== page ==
1,600 in ‘worst hit’ Wolverhampton area test negative for Covid-19

A Wolverhampton neighbourhood highlighted as being one of the ‘worst hit’ by Covid-19 in the whole of the city, has tested more than 1,600 of its residents negative for the virus.

The Hub on Griffiths Drive, Ashmore Park, Wednesfield. Photo: Google
The Hub on Griffiths Drive, Ashmore Park, Wednesfield. Photo: Google

Ashmore Park, in Wednesfield, began testing people at the Hub, Griffiths Drive on January 21.

Figures recorded between the start date and February 9 reveal that a total of 1,663 residents on the estate have now undertaken a test – with just 54 individuals proving positive.

The latest official figures for Wolverhampton show there were 302.4 new cases of Covid-19 per 100,000 people over the seven days to February 6.

That means 795 people in the city tested positive for the virus in that seven-day period, though the true number of new cases is likely to be considerably higher.

Councillor Phil Bateman said: “Both Wednesfield and Ashmore Park have consistently been amongst the worst hit areas in the West Midlands for cases of Covid-19, with both causing Public Health considerable worry.

“This is very encouraging news. Let’s celebrate the fact that 1,600 of our local people who have turned out to be tested have left the centre relieved to be found negative for the virus.

“The 54 individuals who tested positive have been now been told to isolate, and were asked to do so because of the need to cut the passing of infection.


“Clearly the testing is working, because the growth rate in infections in our local community appears to be reducing.

“But now is not the time to take our foot off the gas. We need even more people in our community to come out and be tested – ideally every seven days or so,” he added.

“I would appeal to local shops, retail, industrial and educational units to encourage all their staff to pop along to the Hub and get tested.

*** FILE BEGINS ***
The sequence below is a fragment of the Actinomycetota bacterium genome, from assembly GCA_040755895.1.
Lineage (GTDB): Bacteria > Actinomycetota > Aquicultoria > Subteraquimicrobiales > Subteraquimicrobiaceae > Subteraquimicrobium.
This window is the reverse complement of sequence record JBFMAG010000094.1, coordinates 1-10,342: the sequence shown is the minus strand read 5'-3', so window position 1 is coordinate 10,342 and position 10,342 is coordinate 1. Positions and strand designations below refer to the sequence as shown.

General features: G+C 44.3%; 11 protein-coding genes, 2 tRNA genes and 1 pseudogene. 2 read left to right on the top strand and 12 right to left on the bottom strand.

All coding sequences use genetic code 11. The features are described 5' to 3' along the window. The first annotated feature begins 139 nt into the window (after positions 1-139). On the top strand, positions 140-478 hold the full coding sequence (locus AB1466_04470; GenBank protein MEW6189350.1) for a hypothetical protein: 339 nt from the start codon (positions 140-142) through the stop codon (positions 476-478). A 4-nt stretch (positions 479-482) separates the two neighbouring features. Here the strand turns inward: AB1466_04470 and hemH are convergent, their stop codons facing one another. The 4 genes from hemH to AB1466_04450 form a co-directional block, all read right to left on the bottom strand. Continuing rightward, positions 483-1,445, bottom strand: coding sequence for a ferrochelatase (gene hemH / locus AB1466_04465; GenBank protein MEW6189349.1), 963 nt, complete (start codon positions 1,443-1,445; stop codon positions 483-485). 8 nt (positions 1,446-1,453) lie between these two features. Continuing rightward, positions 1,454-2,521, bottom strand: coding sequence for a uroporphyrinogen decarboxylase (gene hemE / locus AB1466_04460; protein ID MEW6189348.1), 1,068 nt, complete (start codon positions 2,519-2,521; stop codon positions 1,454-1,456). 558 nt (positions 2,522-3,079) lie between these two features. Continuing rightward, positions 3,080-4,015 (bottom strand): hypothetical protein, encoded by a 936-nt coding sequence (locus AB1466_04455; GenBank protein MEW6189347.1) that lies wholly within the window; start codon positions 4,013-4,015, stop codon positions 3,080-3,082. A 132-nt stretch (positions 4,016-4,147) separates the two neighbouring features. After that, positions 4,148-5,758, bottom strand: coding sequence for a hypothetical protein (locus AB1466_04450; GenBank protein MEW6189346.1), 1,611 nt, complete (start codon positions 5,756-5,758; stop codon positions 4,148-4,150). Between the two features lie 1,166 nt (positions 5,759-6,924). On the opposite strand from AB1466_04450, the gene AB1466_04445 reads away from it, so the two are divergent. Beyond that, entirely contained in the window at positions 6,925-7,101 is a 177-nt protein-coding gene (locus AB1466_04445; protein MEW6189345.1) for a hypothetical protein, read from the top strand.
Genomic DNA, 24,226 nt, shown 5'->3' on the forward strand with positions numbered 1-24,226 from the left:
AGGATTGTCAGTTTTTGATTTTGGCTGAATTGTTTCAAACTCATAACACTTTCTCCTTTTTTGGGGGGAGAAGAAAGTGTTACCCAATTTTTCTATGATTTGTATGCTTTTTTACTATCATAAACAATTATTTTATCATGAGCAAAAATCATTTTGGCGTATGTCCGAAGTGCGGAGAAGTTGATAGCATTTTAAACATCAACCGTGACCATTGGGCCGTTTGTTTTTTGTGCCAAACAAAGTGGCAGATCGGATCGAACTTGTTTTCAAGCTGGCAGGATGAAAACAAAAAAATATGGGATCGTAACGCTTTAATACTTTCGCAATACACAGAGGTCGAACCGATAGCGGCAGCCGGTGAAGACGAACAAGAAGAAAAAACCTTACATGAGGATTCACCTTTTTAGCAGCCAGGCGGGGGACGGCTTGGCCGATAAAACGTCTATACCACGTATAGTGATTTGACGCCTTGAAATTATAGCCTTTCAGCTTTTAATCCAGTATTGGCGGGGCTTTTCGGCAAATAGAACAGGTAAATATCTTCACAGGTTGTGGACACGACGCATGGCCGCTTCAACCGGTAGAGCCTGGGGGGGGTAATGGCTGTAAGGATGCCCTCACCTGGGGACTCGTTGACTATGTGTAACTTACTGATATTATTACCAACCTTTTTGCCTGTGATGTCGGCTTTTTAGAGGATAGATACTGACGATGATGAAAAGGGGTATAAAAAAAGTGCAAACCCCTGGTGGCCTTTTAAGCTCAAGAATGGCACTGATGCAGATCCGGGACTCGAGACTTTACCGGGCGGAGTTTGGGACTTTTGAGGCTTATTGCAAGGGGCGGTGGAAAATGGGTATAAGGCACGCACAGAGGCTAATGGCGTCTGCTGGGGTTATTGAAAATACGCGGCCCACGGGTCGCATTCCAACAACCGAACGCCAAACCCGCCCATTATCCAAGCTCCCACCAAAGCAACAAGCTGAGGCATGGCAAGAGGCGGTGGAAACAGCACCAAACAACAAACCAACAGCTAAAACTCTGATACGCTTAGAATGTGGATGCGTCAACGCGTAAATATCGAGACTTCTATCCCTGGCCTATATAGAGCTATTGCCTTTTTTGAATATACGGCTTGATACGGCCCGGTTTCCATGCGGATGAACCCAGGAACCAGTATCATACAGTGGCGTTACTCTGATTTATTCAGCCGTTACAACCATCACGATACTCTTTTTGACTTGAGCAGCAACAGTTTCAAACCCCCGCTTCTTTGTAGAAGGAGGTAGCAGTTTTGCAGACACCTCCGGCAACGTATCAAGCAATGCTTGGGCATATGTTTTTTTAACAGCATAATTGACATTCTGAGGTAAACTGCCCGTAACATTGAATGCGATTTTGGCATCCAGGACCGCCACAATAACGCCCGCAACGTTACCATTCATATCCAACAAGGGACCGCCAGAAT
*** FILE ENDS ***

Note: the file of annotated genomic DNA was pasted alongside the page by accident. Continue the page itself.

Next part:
“We need to keep driving those Covid-19 figures downwards. Please do your bit for the community if you can.”

Since the start of the coronavirus pandemic last March, the council has distributed more than four million items of personal protective equipment (PPE) to frontline staff.

These include face masks, gloves, eyewear, aprons, gowns and gallons of hand sanitiser, which have been given to local care providers, health workers and funeral directors.

Council social care workers, bin crews, rapid testing teams and leisure, education, transport and housing staff have also been fully equipped to enable them to continue delivering essential services.

Up-to-date information about the Covid-19 vaccine is now available on the council’s website, addressing and dispelling some common myths and providing answers to frequently asked questions about vaccine safety.

The information pages can be found at wolverhampton.gov.uk/vaccine and include key facts about the vaccine and what people need to know about getting their jab when they become eligible for it.

There is also a range of information from health experts, community and faith leaders, British Sign Language videos and downloads in 15 different languages.

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